If you were disappointed like us that old non-Thunderbolt Apple Cinema Displays didn't work, we might just have a solution. A simple cable swap around and our old 30" lit straight up from a new 15' MBP.

Our old 30 inch Cinema Display is getting long in the tooth and will probably be replaced by one of this gorgeous new LG UltraFine 5K models.

But until then, we really missed not being able to hook the new 15 inch MacBook Pro up to the display. As we reported in our MBP review, the new models do not support non-Thunderbolt displays when using Apple's USB-C to Thunderbolt (and thus not mini display) adaptor. All the third-party dongles/adaptors on Amazon we found only went up to 1920x1080.

So when FCP.co reader Robert Das told us he had found a way to hook an old 23" Cinema Display up to his new MBP, we just had to try the trick out.

And it worked! At the correct resolution too. 

 

All you have to do is run the Thunderbolt connection through a GRAID storage unit. The one we used has Thunderbolt 1 in and out. 

So plug the Apple USB-C/Thunderbolt dongle into the new MBP, Thunderbolt cable to the RAID, then out of the second Thunderbolt port of the RAID to the mini display connector of the old display. Easy. (Using the Apple Dual Link adaptor in line for the 30 inch.)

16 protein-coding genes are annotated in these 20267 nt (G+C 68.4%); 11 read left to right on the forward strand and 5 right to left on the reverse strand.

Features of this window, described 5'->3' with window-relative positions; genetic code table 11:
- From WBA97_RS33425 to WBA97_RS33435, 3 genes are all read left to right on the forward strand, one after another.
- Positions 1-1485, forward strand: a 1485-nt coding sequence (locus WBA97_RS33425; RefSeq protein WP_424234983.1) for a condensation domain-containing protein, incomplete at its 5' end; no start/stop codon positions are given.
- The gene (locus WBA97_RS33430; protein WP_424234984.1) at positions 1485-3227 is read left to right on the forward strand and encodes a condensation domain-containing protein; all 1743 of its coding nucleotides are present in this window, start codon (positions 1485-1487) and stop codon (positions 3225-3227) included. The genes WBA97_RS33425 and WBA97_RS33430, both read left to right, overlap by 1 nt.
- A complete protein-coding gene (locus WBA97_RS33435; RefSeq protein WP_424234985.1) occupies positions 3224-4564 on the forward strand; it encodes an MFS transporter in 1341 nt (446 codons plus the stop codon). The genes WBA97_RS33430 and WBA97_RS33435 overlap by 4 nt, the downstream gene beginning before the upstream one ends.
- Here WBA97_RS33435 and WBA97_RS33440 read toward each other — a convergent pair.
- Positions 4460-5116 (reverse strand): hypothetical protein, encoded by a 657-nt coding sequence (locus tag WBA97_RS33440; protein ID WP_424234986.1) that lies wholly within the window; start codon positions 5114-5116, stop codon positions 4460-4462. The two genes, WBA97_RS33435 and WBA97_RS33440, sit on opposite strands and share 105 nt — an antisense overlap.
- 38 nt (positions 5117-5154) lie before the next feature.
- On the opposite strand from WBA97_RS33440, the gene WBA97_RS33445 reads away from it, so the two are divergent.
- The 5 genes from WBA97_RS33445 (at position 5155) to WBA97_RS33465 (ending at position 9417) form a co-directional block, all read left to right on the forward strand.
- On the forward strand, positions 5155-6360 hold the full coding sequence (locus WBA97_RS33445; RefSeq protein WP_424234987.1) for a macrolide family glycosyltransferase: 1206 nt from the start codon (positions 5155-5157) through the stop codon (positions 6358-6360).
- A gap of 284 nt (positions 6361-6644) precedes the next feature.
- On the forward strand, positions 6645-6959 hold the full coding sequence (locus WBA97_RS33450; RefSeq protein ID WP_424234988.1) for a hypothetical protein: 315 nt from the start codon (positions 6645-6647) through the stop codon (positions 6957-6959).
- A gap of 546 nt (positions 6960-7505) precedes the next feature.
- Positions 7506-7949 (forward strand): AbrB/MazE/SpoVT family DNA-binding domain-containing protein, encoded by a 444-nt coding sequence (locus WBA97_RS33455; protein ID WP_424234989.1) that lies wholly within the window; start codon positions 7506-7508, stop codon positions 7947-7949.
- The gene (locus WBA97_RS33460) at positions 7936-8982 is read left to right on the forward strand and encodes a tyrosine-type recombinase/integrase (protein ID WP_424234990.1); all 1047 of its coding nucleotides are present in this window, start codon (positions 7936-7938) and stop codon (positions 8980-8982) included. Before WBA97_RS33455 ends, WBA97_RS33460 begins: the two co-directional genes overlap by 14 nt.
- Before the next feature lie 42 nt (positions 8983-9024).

Now, this brings many interesting questions that Robert brought up:

1. Would the display work if looped through another Thunderbolt device with two thunderbolt ports, like a thunderbolt dock for example?
2. Would the display work if looped through another harddisk?
3. Would a display from another vendor work if looped through a Thunderbolt device? (We know G-Technology don't scrimp on engineering.)

 

Our big question is why is this possible? Has Apple missed enabling a passthrough protocol that the GRAID makes available? If it is this easy to get a display hooked up, then why not make a new dongle that supports non-Thunderbolt displays? Or could this be a real opportunity for a third party product?

Many thanks to Robert for this very interesting find. If any other readers would like to test the trick out, please publish your findings below. We have a sneaky feeling that other Thunderbolt peripherals might work as well.